Does the public trust the institutions of defence and security to tackle the issue of bribery and corruption in their establishments?
Iraq score: NS/100
The public view the defence establishment as entirely indifferent to corruption within it, or as clearly corrupt, without the political will to tackle the problem.
The public view is that bribery and corruption are not, according to official rhetoric, acceptable to the defence establishment, but there is a widely-held belief that this is just that: rhetoric, and not seriously intended.
The public view is that bribery and corruption, though not acceptable to the defence establishment, is insufficiently addressed by the measures in place to tackle the problem.
This indicator is not scored. Please discuss conditions in the country context related to good practice (Score 4).
The public view is that there is a clear commitment from the defence establishment that bribery and corruption are not acceptable and must be prosecuted, and that their efforts to tackle the problem are sincere and effective.
Iraq’s fourth parliamentary elections held in March of this year drew the lowest voter turnout since elections were first held in 2005 (1)
Attracting a historically-low voter turnout of 44.5% is evidence of the lack of trust Iraqis hold of the existing political process. A partial manual recount remains underway. A public opinion poll published in 2016 by the Gallup Poll Briefing (2) suggests that Abadi’s popularity waned. Figures on which they base their findings were gathered in late 2015, discussing the hopes and expectations Iraqis hold of their prime minister, and “the public’s continued discontent about worsening corruption and poor government services.” “The high hopes that Iraqis had for PM Abadi when he first took office in 2014 have faded over the past year … Abadi’s approval ratings dropped from 72% in late 2015 … the PM’s current approval rating is about the same as the 50% rating that his predecessor Nouri al Maliki received before he was forced to resign in August 2014.”
Protesters latest attacks on government buildings and HQ’s belonging to political parties during the latest uprisings in southern Iraq (3), (4), have been understood as an expression of the betrayal felt by the masses in the absence of the most basic of services (1), (4). Relative calm has indeed been restored following victories against the ISG. However, this does not translate directly into greater trust in the defence sector’s commitment to cleaning up defence corruption across its institutions. Low levels of trust are seen by various opinion polls and ongoing of abuse of power among security actors, from corrupt defence deals to the harassment of civilians in former ISG territories (5), (6). Recent protests have led to greater promises of reform under the present and outgoing administration, but on various counts, the government has backpedalled on its proposed reforms. These reasons make public trust almost impossible to retain. As one analyst writes “Beyond rhetoric … the 2018 election cycle did not feature a genuine debate on issues” (7) on the implementation of anti-corruption reform. Another source identified “low trust in government institutions and low confidence in elections” as a key driver behind protests (8).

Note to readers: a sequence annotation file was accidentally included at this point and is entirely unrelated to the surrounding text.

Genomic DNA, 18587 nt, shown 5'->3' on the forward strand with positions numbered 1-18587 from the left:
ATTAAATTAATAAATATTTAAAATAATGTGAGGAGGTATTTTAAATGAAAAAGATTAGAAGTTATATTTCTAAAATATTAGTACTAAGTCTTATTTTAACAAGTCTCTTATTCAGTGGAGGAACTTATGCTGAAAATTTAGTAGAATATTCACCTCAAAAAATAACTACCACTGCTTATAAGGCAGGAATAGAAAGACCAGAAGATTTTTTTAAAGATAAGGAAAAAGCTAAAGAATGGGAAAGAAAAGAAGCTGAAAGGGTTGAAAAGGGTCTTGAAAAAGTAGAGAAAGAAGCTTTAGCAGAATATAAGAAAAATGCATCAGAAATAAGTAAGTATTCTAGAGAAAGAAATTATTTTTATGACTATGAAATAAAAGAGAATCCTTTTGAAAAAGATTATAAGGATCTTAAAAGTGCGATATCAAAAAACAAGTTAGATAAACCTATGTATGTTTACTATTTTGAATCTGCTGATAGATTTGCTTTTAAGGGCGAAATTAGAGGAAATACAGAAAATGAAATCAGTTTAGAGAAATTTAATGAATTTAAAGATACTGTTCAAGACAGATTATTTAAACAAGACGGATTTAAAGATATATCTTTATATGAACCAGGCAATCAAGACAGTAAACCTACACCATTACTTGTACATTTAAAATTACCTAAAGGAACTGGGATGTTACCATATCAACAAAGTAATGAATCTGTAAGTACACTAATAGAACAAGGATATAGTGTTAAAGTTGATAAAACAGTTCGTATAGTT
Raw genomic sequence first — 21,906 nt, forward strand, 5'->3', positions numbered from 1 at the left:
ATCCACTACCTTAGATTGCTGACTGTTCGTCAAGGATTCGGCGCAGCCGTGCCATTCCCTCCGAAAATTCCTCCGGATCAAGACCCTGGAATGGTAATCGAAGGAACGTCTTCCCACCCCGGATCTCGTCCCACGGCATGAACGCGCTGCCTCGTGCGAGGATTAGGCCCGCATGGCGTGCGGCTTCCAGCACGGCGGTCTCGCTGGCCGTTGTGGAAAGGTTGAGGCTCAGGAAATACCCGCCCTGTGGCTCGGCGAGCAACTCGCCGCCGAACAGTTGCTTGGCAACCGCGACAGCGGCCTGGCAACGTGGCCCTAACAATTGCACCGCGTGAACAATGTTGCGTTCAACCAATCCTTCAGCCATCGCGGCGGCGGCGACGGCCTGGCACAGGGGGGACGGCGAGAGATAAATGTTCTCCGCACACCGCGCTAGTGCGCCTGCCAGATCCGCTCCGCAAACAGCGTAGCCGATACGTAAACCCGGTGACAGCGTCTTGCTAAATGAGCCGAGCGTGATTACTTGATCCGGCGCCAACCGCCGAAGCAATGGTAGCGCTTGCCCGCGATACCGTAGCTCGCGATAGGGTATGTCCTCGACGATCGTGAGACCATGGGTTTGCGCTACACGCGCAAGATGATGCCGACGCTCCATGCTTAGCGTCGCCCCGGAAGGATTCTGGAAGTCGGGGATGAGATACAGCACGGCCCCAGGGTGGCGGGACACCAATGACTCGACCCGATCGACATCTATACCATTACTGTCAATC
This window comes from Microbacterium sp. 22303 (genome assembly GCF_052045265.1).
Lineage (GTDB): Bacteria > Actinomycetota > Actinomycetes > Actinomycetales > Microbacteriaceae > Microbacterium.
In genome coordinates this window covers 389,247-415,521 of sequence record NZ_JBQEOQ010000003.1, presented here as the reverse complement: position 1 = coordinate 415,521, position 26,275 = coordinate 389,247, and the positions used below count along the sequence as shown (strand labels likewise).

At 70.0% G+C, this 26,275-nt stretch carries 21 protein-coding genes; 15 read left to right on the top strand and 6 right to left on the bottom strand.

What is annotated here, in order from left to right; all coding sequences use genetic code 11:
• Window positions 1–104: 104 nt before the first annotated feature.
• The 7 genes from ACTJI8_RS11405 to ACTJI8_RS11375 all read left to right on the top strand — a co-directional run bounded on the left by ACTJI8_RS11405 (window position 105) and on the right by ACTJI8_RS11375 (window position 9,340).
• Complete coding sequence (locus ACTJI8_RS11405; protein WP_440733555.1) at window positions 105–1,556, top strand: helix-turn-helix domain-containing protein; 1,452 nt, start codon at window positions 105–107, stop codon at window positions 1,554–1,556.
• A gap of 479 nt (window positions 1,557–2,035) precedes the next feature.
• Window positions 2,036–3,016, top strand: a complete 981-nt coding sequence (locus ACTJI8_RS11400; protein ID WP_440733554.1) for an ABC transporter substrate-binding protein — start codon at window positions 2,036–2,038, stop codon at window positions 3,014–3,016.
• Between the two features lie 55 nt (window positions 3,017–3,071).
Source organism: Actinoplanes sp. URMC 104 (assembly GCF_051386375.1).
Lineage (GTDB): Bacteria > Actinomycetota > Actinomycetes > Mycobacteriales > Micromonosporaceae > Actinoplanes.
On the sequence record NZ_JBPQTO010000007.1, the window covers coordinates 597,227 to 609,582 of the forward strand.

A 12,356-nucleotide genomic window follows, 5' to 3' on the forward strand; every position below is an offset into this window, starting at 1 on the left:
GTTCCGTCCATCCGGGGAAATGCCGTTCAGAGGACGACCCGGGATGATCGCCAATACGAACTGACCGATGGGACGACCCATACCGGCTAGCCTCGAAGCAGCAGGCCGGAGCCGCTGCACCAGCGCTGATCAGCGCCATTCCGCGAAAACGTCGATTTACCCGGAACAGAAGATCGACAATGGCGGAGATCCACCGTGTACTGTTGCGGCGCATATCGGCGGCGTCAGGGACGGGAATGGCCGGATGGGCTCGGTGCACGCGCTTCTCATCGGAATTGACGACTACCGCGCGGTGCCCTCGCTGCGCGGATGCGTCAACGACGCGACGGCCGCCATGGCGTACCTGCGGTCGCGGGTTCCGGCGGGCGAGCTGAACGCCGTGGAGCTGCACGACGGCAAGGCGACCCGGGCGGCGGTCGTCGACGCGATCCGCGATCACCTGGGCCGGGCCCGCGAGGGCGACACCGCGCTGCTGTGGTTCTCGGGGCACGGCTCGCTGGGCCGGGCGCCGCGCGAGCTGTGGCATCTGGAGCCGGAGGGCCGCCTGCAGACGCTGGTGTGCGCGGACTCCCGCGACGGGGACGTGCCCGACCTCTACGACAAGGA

For these reasons, I do not agree with the proposed score change.
1. “Iraq: Election results within two days, turnout at record low,” Al Jazeera, May 13, 2018, https://www.aljazeera.com/news/2018/05/iraq-election-results-days-turnout-record-180513061807758.html.
2. “Iraqis approval of prime minister drops sharply,” Gallup News, January 6, 2016, https://news.gallup.com/poll/188030/iraqis-approval-prime-minister-drops-sharply.aspx.
3. “Iraq: protesters flood Basra to rally against dire economic situation,” Ruptly, video, July 27, 2018.
4. “Iraqi protesters storm local government building amid anger over graft,” Reuters, July 14, 2018.
5. “Report of the Special Rapporteur on extrajudicial, summary or arbitrary executions on her mission to Iraq,” UN Human Rights Council Thirty-eighth Session, Jun 20, 2018, https://www.ohchr.org/Documents/Issues/Executions/A_HRC_38_44_Add.1.docx.
6. “Mosul: Civilian protection challenges post-ISIS,” Center for Civilians in Conflict, May 2018.
7. “Iraq’s 2018 government formation: unpacking the friction between reform and the status-quo,” London School of Economics Middle East Centre, February 2019, http://eprints.lse.ac.uk/100099/1/Mansour_Iraq_s_2018_government_formation_2019.pdf.
8. “Iraqis call on New Government for Jobs, Services and Reconstruction,” National Democratic Institute, October 1, 2018, https://www.ndi.org/sites/default/files/Iraq%20Survey%20Aug-Oct%202018%20Public%20Report.pdf.
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